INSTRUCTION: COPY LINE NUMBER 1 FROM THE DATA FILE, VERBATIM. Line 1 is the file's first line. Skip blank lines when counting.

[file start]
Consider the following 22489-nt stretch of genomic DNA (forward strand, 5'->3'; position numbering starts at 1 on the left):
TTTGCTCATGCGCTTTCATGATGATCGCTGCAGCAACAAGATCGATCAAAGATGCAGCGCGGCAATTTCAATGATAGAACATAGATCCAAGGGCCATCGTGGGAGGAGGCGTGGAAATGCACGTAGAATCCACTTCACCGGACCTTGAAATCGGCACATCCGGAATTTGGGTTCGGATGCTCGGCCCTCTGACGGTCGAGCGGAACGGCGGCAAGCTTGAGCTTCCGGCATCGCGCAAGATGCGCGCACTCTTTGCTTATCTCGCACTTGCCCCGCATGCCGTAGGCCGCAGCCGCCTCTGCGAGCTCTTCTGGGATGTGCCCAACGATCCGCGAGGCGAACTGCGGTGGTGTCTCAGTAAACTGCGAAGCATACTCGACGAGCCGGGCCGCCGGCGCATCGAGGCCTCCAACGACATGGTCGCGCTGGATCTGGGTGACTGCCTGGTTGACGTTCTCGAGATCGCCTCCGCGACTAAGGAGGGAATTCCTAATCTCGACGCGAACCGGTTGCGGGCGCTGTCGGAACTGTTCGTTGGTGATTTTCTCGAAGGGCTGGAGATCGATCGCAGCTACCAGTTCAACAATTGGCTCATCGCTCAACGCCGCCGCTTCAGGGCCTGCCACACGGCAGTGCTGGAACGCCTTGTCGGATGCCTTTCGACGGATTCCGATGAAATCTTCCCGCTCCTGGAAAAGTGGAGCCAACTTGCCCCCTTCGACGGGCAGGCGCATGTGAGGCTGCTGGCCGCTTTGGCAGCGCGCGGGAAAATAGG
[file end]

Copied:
Consider the following 22489-nt stretch of genomic DNA (forward strand, 5'->3'; position numbering starts at 1 on the left):